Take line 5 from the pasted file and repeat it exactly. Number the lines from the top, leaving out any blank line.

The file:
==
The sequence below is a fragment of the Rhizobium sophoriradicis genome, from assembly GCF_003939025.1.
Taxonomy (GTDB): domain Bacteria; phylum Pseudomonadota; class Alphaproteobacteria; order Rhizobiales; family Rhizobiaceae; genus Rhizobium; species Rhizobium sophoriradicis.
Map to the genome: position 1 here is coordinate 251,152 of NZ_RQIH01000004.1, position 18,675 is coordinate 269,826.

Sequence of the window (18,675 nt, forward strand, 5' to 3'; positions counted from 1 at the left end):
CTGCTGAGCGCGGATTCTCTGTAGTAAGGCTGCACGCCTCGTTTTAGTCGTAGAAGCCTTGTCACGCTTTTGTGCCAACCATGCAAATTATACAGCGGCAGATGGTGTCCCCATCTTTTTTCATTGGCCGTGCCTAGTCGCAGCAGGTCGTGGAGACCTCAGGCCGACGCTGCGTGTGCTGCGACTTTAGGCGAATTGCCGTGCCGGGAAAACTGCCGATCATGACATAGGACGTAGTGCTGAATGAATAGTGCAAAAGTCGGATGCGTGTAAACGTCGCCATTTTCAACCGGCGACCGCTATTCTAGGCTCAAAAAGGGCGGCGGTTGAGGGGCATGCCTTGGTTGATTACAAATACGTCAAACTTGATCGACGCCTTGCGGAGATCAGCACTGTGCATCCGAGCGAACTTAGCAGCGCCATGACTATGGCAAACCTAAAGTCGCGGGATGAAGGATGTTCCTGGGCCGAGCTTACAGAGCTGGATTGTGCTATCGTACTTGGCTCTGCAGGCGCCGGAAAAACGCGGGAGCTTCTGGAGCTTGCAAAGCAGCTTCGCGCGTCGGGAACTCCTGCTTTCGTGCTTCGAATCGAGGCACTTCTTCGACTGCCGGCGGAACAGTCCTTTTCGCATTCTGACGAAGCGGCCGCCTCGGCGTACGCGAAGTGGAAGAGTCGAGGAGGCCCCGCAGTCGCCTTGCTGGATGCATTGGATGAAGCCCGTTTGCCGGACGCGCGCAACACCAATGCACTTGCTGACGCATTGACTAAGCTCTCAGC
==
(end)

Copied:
CTGCTGAGCGCGGATTCTCTGTAGTAAGGCTGCACGCCTCGTTTTAGTCGTAGAAGCCTTGTCACGCTTTTGTGCCAACCATGCAAATTATACAGCGGCAGATGGTGTCCCCATCTTTTTTCATTGGCCGTGCCTAGTCGCAGCAGGTCGTGGAGACCTCAGGCCGACGCTGCGTGTGCTGCGACTTTAGGCGAATTGCCGTGCCGGGAAAACTGCCGATCATGACATAGGACGTAGTGCTGAATGAATAGTGCAAAAGTCGGATGCGTGTAAACGTCGCCATTTTCAACCGGCGACCGCTATTCTAGGCTCAAAAAGGGCGGCGGTTGAGGGGCATGCCTTGGTTGATTACAAATACGTCAAACTTGATCGACGCCTTGCGGAGATCAGCACTGTGCATCCGAGCGAACTTAGCAGCGCCATGACTATGGCAAACCTAAAGTCGCGGGATGAAGGATGTTCCTGGGCCGAGCTTACAGAGCTGGATTGTGCTATCGTACTTGGCTCTGCAGGCGCCGGAAAAACGCGGGAGCTTCTGGAGCTTGCAAAGCAGCTTCGCGCGTCGGGAACTCCTGCTTTCGTGCTTCGAATCGAGGCACTTCTTCGACTGCCGGCGGAACAGTCCTTTTCGCATTCTGACGAAGCGGCCGCCTCGGCGTACGCGAAGTGGAAGAGTCGAGGAGGCCCCGCAGTCGCCTTGCTGGATGCATTGGATGAAGCCCGTTTGCCGGACGCGCGCAACACCAATGCACTTGCTGACGCATTGACTAAGCTCTCAGC